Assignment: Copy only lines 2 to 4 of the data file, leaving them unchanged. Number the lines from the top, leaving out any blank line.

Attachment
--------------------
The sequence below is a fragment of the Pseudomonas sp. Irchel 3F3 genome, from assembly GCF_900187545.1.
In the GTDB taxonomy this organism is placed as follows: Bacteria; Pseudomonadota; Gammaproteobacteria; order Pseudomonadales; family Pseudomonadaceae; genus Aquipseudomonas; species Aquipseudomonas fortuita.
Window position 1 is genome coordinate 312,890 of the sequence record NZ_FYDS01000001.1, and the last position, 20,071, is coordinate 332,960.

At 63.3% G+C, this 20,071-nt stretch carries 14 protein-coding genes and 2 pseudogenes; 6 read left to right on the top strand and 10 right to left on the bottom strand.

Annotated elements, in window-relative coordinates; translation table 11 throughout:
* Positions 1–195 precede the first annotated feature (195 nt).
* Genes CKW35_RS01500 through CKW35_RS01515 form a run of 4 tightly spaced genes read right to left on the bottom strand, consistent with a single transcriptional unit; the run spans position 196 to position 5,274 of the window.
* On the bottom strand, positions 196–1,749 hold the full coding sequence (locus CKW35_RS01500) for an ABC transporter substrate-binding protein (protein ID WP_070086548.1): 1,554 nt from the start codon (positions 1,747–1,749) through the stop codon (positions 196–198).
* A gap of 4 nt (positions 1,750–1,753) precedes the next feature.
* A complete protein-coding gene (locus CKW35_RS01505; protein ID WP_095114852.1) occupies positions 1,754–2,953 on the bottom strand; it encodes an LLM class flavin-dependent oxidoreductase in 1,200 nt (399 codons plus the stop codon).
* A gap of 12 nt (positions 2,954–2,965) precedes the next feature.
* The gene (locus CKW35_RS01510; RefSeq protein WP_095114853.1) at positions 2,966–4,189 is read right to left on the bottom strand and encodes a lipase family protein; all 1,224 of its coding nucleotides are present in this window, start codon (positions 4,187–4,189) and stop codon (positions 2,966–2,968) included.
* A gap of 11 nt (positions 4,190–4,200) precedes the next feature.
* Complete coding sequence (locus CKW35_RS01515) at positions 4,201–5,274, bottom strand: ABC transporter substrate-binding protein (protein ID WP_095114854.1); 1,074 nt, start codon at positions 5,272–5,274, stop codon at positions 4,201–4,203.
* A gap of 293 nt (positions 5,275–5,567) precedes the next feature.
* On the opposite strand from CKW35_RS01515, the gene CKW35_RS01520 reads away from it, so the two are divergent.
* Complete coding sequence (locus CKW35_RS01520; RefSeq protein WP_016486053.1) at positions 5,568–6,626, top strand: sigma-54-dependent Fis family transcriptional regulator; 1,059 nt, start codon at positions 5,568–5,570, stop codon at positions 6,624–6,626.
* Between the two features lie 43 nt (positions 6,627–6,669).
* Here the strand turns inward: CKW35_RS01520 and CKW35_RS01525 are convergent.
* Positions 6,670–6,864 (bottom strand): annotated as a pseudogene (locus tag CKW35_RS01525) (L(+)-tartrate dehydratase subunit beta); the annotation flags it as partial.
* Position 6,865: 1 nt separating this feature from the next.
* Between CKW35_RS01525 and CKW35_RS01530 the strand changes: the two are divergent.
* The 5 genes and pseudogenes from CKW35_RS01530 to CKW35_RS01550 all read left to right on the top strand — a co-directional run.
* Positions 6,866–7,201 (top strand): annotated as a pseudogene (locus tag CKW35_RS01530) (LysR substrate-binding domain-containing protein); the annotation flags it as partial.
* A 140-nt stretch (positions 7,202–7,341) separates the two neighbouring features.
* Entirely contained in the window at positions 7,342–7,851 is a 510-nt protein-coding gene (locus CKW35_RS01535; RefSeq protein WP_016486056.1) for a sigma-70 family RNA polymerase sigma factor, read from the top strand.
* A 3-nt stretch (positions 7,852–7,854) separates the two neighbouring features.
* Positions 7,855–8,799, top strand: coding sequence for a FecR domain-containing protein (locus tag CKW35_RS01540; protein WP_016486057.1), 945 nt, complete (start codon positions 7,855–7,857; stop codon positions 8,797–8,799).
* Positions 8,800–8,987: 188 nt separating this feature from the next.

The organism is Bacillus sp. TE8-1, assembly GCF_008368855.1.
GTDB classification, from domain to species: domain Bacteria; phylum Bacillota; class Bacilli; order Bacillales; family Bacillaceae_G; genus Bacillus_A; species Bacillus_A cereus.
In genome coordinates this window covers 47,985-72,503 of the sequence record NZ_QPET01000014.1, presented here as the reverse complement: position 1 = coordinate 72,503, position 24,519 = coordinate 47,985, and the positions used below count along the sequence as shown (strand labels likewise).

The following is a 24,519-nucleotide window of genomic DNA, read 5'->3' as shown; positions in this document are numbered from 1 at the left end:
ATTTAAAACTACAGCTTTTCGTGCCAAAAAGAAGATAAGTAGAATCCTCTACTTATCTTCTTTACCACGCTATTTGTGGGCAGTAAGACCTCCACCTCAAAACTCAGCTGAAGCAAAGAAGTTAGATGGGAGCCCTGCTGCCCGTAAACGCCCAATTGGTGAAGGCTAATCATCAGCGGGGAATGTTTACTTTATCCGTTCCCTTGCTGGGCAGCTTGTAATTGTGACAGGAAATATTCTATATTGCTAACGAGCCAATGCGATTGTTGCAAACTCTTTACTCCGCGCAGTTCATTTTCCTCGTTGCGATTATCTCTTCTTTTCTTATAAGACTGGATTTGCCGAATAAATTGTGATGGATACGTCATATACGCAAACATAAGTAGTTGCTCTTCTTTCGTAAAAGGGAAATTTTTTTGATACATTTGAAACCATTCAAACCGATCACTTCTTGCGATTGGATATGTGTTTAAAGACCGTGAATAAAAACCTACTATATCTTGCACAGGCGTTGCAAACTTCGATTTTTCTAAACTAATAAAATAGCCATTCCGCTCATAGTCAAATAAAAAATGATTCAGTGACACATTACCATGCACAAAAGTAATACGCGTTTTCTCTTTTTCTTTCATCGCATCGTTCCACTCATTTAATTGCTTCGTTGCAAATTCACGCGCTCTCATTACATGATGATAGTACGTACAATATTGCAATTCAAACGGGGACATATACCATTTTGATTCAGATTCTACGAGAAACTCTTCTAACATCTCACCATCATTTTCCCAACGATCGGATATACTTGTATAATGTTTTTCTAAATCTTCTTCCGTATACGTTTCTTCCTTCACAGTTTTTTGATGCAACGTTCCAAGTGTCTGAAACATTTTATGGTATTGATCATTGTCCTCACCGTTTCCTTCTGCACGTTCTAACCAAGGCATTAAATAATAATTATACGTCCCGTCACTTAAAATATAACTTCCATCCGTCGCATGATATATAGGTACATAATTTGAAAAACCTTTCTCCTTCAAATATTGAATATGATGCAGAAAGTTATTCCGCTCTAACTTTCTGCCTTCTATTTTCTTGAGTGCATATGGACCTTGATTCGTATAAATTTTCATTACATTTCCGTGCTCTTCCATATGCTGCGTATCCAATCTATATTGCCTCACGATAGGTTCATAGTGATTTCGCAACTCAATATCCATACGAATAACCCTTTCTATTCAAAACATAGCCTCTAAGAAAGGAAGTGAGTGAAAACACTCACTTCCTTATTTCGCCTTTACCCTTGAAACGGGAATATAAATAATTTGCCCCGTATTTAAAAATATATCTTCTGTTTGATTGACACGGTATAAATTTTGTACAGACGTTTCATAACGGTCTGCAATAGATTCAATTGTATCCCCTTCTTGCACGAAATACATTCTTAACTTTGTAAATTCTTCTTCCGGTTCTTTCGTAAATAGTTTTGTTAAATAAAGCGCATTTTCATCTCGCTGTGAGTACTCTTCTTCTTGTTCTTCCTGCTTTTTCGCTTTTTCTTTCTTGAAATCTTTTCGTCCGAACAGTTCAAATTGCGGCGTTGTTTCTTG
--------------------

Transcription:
In the GTDB taxonomy this organism is placed as follows: Bacteria; Pseudomonadota; Gammaproteobacteria; order Pseudomonadales; family Pseudomonadaceae; genus Aquipseudomonas; species Aquipseudomonas fortuita.
Window position 1 is genome coordinate 312,890 of the sequence record NZ_FYDS01000001.1, and the last position, 20,071, is coordinate 332,960.

At 63.3% G+C, this 20,071-nt stretch carries 14 protein-coding genes and 2 pseudogenes; 6 read left to right on the top strand and 10 right to left on the bottom strand.